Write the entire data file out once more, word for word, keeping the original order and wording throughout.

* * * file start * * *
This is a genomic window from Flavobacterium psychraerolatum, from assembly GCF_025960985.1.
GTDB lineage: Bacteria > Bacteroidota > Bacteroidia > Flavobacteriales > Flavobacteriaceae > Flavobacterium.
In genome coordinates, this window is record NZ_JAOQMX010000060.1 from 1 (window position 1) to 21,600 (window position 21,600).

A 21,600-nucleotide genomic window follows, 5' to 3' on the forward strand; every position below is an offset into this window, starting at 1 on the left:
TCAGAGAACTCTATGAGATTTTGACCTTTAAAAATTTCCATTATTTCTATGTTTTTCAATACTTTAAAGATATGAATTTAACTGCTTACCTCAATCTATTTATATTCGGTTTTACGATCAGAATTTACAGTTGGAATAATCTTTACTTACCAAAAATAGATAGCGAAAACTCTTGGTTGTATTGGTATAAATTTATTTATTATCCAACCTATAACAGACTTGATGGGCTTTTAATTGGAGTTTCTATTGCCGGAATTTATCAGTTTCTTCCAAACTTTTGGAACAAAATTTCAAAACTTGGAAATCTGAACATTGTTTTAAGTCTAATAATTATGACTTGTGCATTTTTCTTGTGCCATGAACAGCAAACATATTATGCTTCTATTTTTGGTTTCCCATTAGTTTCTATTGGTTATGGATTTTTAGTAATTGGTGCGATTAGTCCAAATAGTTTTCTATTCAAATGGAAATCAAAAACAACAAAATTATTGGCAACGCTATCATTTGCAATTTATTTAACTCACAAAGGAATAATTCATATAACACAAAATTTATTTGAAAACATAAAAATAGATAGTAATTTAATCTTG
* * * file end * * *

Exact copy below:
This is a genomic window from Flavobacterium psychraerolatum, from assembly GCF_025960985.1.
GTDB lineage: Bacteria > Bacteroidota > Bacteroidia > Flavobacteriales > Flavobacteriaceae > Flavobacterium.
In genome coordinates, this window is record NZ_JAOQMX010000060.1 from 1 (window position 1) to 21,600 (window position 21,600).

A 21,600-nucleotide genomic window follows, 5' to 3' on the forward strand; every position below is an offset into this window, starting at 1 on the left:
TCAGAGAACTCTATGAGATTTTGACCTTTAAAAATTTCCATTATTTCTATGTTTTTCAATACTTTAAAGATATGAATTTAACTGCTTACCTCAATCTATTTATATTCGGTTTTACGATCAGAATTTACAGTTGGAATAATCTTTACTTACCAAAAATAGATAGCGAAAACTCTTGGTTGTATTGGTATAAATTTATTTATTATCCAACCTATAACAGACTTGATGGGCTTTTAATTGGAGTTTCTATTGCCGGAATTTATCAGTTTCTTCCAAACTTTTGGAACAAAATTTCAAAACTTGGAAATCTGAACATTGTTTTAAGTCTAATAATTATGACTTGTGCATTTTTCTTGTGCCATGAACAGCAAACATATTATGCTTCTATTTTTGGTTTCCCATTAGTTTCTATTGGTTATGGATTTTTAGTAATTGGTGCGATTAGTCCAAATAGTTTTCTATTCAAATGGAAATCAAAAACAACAAAATTATTGGCAACGCTATCATTTGCAATTTATTTAACTCACAAAGGAATAATTCATATAACACAAAATTTATTTGAAAACATAAAAATAGATAGTAATTTAATCTTG